(e) The burning outside the camp. This is the fire which consumes in judgement, rather than that which causes a sweet savour to ascend to God for His delight. It was not just burned anywhere outside but "over the ashes poured out", i.e. at the place where the burnt offering ashes were poured out. The consuming offering for sin found its basis upon the ashes which evidence the prior acceptance by God of the burnt offering. Of course, those ashes of the consumed sin offering are hidden soon from sight when the next consignment of ashes of the evening sacrifice are brought in the morning. Where then is the sin? Hidden from sight, along with its ashes. We read that, "Jesus also, that he might sanctify the people with his own blood, suffered without the gate" in fulfilment of the type, Heb. 13. 11-12.
(2) For the Prince or the Ruler. The second grade or class of the sin offering was for a prince or a ruler who had sinned. When his sin was known he brought a kid of the goats, a male without blemish, 4. 22-23. The same procedure was followed for the offering of a ruler as for the priest or the whole congregation, with the exception that the blood was not sprinkled before the veil nor on the horns of the golden altar. Also the body was not burned outside the camp. It was eaten by the officiating priest in the court of the Tabernacle, 6. 26. It was not shared like the peace offering. The lone priest sadly eating the sin offering in the holy place illustrates an important principle today. "Brethren, if a man be overtaken in a fault, ye which are spiritual, restore such as one in the spirit of meekness; considering thyself, lest thou also be tempted", Gal. 6. 1. Both Ezra and Daniel confessed the sin of the people as their own, Ezra 9. 5-15; Dan. 9. 3-19.
(3) The Common People. The third grade or class of sin offering was for one of the common people. Here there was a variety of offerings depending on the person's ability who brought it. 4. 27-5. 13. It could be a goat, 4. 28, or a lamb, 4. 32, and was to be a female without blemish. For those not able to offer a lamb, two turtle doves or two young pigeons, one for a burnt offering and one for a sin offering were to be offered. Note again another link with the burnt offering. But for the very poor the tenth part of an ephah of fine flour was acceptable, 5. 11. It was not the meal offering of chapter 2 since there was no oil or frankincense put on it, it was a non-sweet savour sin offering.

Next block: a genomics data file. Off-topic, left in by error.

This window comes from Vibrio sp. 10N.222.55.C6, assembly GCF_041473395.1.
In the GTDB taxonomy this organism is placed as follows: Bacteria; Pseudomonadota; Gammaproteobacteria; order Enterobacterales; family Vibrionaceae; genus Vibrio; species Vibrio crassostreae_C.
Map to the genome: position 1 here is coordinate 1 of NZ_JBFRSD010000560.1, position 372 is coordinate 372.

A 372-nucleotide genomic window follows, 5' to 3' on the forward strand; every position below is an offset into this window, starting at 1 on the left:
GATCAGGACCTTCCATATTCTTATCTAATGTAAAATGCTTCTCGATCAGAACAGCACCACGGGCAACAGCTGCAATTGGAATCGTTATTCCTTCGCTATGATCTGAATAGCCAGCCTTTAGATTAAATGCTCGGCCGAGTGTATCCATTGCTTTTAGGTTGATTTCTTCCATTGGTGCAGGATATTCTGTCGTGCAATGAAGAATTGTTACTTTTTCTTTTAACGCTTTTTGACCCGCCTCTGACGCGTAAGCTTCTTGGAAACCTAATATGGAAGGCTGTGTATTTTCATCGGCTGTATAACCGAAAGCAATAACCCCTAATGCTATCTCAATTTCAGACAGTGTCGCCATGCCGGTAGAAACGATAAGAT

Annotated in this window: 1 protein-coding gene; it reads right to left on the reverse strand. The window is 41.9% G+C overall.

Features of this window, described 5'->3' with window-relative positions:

"The absence of atoning blood from this last class was met by its association with the daily burnt offering, the memorial handful being burnt upon the never-dying altar fire", (A. G. Clarke). Divine grace thus makes provision for the poorer Israelites, 5.7-13. Christians young in experience or those feeble in faith whose understanding of Christ in the sin offering is vague or incomplete may be symbolized here.
Five times in this section we read the words, 'it shall be forgiven him". What a joy to an Israelite to hear these words from God and to have such assurance.
The Trespass Offering. Lev. 5. 14-6. 7. 1-7; Isaiah 53. 10.
The trespass offering is closely linked with the sin offering but there are differences. In the case of the sin offering proper no specific act of sin is mentioned. It is simply said that the person has sinned-through ignorance and against the commandments of God 4. 2, 13, 22, 27. In the case of the trespass offering, the person brought his offering in respect of particular and specified sins, 6. 2-7. In the latter case the specific offence is not only against God but also against our fellow-man. David, in Ps. 51. 4 said: "Against thee, thee only have I sinned, and done this evil in thy sight". But he also sinned against Uriah, Bathsheba and all Israel. The trespass offering has to do with the injury sin has caused and involves restitution and reparation to the injured party. Sin is the most costly thing in the universe! To understand this we would need to explore three fathomless oceans: (i) Human suffering since the Fall, (ii) Divine suffering of the Saviour on the Cross. (iii) Eternal sufferings of the lost in Gehenna, and the lake of fire.